Because the B2B sales cycle isn’t immediate, having a CRM in place to follow people who found your blog through the customer journey is critical to showing sales generation metrics to your CEO. However, include this number in the context of these other metrics to show that much of your corporate blog efforts are investments in relationships that lead to future business, not immediate payouts.
Your corporate blog is a valuable resource for driving business growth and development over time. Show your CEO the company blog’s value by reporting on these metrics on a regular basis. Don’t let the lack of data doom your hard work planning and writing your blog. Translate your blog performance into real numbers and data to validate your efforts and increase understanding in the C-Suite.
The Lies Spread by Bankers About Cryptocurrencies
I had a chat with The Financial Times the other day, and provided lots of background as to why I don’t think cryptocurrencies are the choice of criminals. The comment that was reported was the following:
Chris Skinner, a financial technology author, said it was “complete rubbish” to suggest the main use of cryptocurrencies was criminal. “There is some criminal activity associated with some cryptocurrencies but it is quite minimal,” he said. “It’s a myth that the financial community want to promote.”
I feel I need to explain this further, so here goes.
My response was in answer to Vasant Prabhu, Chief Financial Officer of Visa (the card network) who made two claims:
1) Most people have no idea what they’re doing with cryptocurrency investments; and
2) Cryptocurrencies are mainly being used by criminals.
With the first point, I agree. In fact, I loved the John Oliver Show that discussed crypto and started with the line that cryptocurrencies are “everything you don’t understand about money combined with everything you don’t understand about computers”. A perfect combination for idiots to invest in. I agree with both Vasant and John, as many people are buying cryptocurrencies for no other reason than other people are buying them.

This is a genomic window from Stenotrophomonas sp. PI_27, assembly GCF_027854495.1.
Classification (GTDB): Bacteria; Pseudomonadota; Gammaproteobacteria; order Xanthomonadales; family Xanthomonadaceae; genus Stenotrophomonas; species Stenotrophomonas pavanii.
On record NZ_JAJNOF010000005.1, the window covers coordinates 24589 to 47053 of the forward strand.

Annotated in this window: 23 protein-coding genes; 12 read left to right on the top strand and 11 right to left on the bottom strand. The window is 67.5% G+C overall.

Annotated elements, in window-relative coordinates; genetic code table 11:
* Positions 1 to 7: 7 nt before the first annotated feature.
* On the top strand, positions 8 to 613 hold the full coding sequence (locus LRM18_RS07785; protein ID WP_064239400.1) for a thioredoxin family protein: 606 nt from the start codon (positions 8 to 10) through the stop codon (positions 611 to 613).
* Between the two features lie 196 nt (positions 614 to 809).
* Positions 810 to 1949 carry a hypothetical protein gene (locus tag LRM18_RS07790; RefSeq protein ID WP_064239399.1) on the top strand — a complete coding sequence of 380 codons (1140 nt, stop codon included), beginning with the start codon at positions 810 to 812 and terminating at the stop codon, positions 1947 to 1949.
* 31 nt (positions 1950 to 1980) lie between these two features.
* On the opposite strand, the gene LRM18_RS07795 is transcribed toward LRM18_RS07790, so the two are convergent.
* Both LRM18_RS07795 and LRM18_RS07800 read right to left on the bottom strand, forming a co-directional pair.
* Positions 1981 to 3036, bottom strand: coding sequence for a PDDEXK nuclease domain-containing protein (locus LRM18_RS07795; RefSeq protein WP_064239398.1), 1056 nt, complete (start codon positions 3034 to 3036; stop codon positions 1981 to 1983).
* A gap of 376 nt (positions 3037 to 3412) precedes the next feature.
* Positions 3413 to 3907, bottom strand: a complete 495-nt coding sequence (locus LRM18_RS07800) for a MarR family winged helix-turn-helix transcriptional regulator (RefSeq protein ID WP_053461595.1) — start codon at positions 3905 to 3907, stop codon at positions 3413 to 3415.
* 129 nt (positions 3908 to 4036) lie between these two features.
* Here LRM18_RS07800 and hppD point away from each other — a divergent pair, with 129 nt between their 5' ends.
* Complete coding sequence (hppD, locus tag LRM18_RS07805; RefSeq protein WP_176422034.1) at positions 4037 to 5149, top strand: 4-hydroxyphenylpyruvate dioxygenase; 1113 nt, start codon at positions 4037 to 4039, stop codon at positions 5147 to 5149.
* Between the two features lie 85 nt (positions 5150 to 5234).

The second point I completely disagree with. Mr Prabhu said cryptocurrencies were a “favourite” for criminals.
“It’s very hard to get dirty money through a banking system. Cryptocurrency is phenomenal for all that stuff . . . Every crook and every dirty politician in the world, I bet, is in cryptocurrency.”
This is complete baloney and is a smokescreen being created by financial people to deflect the real purpose of cryptocurrencies, which is to use software and servers to manage value rather than buildings and humans. In other words, cryptocurrencies have the opportunity to reduce or even replace banks, which is why I find it interesting how often I hear a financial person say that bitcoin and cryptocurrencies are just for criminals when it’s blatantly not true. Unfortunately because they are in a position of authority, politicians believe them; and unfortunately, because they are also in a position of authority, the media believes them; and unfortunately, because they are in a position of authority, the public sometimes believes them too.
Most law enforcement authorities however, state that the levels of criminal activity with cryptocurrencies is so tiny today that it doesn’t matter and, specifically, does not warrant deflecting their time and energy to investigate them. Just to illustrate this, the total worldwide investment in all cryptocurrencies is around $300 billion today. Even if criminals were running 10% of that, it’s still just $30 billion. That is an insignificant amount compared to the trillions being laundered through the traditional financial system, mainly through offshore companies buying up properties.
From The Telegraph, November 2017: